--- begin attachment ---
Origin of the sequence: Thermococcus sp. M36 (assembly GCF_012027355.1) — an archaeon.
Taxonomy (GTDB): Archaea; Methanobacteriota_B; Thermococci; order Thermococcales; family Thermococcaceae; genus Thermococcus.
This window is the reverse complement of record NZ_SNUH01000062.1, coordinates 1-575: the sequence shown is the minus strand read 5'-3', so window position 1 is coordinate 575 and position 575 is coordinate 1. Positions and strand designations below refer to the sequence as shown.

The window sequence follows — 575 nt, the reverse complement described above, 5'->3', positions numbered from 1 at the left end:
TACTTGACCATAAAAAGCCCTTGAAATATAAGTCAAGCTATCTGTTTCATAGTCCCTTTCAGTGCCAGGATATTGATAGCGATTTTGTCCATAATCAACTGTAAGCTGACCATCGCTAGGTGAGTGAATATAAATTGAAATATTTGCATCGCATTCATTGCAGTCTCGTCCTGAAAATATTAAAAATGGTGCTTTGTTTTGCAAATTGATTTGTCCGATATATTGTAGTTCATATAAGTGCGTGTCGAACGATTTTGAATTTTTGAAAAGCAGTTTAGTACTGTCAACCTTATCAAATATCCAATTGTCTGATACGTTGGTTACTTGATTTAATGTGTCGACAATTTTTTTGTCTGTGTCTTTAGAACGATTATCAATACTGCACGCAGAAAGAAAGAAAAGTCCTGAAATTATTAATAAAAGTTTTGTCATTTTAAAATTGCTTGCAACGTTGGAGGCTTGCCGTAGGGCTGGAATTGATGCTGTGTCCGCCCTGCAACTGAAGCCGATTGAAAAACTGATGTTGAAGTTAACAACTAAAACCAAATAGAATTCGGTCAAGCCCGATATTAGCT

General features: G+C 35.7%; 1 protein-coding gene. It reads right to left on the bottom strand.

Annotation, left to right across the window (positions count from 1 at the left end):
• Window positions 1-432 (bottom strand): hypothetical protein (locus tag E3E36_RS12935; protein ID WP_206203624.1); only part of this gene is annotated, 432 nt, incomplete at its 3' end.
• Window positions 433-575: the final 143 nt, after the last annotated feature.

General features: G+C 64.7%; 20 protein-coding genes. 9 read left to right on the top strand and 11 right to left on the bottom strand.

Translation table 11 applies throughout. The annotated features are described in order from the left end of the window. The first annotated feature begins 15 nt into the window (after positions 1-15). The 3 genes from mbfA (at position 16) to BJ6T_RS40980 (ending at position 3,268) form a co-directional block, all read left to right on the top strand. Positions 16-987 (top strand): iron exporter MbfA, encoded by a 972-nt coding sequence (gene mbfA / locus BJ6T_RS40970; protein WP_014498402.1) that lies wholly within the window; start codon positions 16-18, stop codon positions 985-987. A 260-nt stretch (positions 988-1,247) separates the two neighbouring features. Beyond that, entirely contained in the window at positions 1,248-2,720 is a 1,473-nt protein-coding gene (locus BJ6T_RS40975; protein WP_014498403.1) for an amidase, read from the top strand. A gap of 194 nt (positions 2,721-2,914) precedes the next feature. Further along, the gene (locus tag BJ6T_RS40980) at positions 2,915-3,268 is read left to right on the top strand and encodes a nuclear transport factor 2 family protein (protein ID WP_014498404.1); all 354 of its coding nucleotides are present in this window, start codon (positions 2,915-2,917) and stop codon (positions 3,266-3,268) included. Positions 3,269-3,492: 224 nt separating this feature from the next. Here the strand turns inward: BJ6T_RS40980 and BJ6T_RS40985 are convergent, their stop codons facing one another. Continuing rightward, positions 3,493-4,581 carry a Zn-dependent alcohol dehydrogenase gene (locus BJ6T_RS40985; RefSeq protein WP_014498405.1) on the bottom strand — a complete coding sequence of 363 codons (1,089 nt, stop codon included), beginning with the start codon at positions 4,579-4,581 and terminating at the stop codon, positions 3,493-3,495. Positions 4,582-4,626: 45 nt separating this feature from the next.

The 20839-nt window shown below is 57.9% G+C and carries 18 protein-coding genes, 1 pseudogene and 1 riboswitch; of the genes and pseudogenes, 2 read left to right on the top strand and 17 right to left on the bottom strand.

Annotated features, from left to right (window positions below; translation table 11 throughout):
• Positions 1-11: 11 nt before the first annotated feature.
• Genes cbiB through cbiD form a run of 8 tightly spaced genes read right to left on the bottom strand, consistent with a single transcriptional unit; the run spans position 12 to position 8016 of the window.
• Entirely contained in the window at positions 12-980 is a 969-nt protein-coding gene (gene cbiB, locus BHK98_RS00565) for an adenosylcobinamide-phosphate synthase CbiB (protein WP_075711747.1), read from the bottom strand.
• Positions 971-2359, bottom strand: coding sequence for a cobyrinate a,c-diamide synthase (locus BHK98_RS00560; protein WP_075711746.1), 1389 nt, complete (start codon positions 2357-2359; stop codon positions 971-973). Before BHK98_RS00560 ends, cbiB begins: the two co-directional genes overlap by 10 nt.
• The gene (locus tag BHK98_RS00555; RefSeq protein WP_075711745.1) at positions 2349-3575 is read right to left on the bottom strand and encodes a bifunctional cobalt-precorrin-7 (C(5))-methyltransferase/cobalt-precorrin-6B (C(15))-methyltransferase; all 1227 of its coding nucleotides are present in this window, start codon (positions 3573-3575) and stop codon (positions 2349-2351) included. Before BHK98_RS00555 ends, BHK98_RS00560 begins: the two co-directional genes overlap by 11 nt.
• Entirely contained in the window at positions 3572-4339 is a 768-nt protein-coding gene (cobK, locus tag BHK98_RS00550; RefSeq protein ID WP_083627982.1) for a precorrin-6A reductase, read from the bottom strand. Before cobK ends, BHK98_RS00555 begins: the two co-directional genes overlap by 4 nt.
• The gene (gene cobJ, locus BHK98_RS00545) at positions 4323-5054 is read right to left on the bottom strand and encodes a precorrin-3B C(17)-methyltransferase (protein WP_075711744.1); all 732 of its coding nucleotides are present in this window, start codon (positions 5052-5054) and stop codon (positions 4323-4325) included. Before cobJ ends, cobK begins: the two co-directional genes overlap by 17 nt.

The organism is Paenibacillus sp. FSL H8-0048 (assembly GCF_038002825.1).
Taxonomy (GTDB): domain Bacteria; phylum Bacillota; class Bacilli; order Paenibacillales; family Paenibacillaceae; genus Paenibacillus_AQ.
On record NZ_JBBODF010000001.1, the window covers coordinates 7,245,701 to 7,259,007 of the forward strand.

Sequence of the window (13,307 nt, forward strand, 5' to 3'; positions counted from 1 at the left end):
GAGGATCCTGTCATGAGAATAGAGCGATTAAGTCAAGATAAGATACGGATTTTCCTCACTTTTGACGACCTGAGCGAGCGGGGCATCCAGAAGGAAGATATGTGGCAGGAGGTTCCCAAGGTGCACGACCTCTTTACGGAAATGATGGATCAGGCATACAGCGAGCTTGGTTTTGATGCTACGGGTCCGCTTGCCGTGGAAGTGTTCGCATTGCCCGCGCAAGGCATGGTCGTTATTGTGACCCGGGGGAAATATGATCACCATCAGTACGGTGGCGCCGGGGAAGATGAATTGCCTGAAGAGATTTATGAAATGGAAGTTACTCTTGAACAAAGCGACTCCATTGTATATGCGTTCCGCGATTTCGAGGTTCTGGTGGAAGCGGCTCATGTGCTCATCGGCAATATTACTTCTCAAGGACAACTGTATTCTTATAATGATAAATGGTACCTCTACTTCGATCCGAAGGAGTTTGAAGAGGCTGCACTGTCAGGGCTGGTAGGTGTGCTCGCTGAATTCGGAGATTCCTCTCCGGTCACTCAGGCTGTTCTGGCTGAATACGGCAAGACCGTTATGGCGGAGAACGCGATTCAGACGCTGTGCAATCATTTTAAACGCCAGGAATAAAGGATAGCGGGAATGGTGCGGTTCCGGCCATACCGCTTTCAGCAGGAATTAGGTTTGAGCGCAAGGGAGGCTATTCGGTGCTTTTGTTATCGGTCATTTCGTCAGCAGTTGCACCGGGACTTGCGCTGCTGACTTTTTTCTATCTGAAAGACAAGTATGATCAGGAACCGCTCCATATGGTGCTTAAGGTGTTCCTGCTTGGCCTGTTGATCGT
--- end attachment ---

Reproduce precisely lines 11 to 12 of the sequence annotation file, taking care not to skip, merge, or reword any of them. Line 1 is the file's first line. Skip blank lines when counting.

Translation table 11 applies throughout. The annotated features are described in order from the left end of the window. The first annotated feature begins 15 nt into the window (after positions 1-15). The 3 genes from mbfA (at position 16) to BJ6T_RS40980 (ending at position 3,268) form a co-directional block, all read left to right on the top strand. Positions 16-987 (top strand): iron exporter MbfA, encoded by a 972-nt coding sequence (gene mbfA / locus BJ6T_RS40970; protein WP_014498402.1) that lies wholly within the window; start codon positions 16-18, stop codon positions 985-987. A 260-nt stretch (positions 988-1,247) separates the two neighbouring features. Beyond that, entirely contained in the window at positions 1,248-2,720 is a 1,473-nt protein-coding gene (locus BJ6T_RS40975; protein WP_014498403.1) for an amidase, read from the top strand. A gap of 194 nt (positions 2,721-2,914) precedes the next feature. Further along, the gene (locus tag BJ6T_RS40980) at positions 2,915-3,268 is read left to right on the top strand and encodes a nuclear transport factor 2 family protein (protein ID WP_014498404.1); all 354 of its coding nucleotides are present in this window, start codon (positions 2,915-2,917) and stop codon (positions 3,266-3,268) included. Positions 3,269-3,492: 224 nt separating this feature from the next. Here the strand turns inward: BJ6T_RS40980 and BJ6T_RS40985 are convergent, their stop codons facing one another. Continuing rightward, positions 3,493-4,581 carry a Zn-dependent alcohol dehydrogenase gene (locus BJ6T_RS40985; RefSeq protein WP_014498405.1) on the bottom strand — a complete coding sequence of 363 codons (1,089 nt, stop codon included), beginning with the start codon at positions 4,579-4,581 and terminating at the stop codon, positions 3,493-3,495. Positions 4,582-4,626: 45 nt separating this feature from the next.

The 20839-nt window shown below is 57.9% G+C and carries 18 protein-coding genes, 1 pseudogene and 1 riboswitch; of the genes and pseudogenes, 2 read left to right on the top strand and 17 right to left on the bottom strand.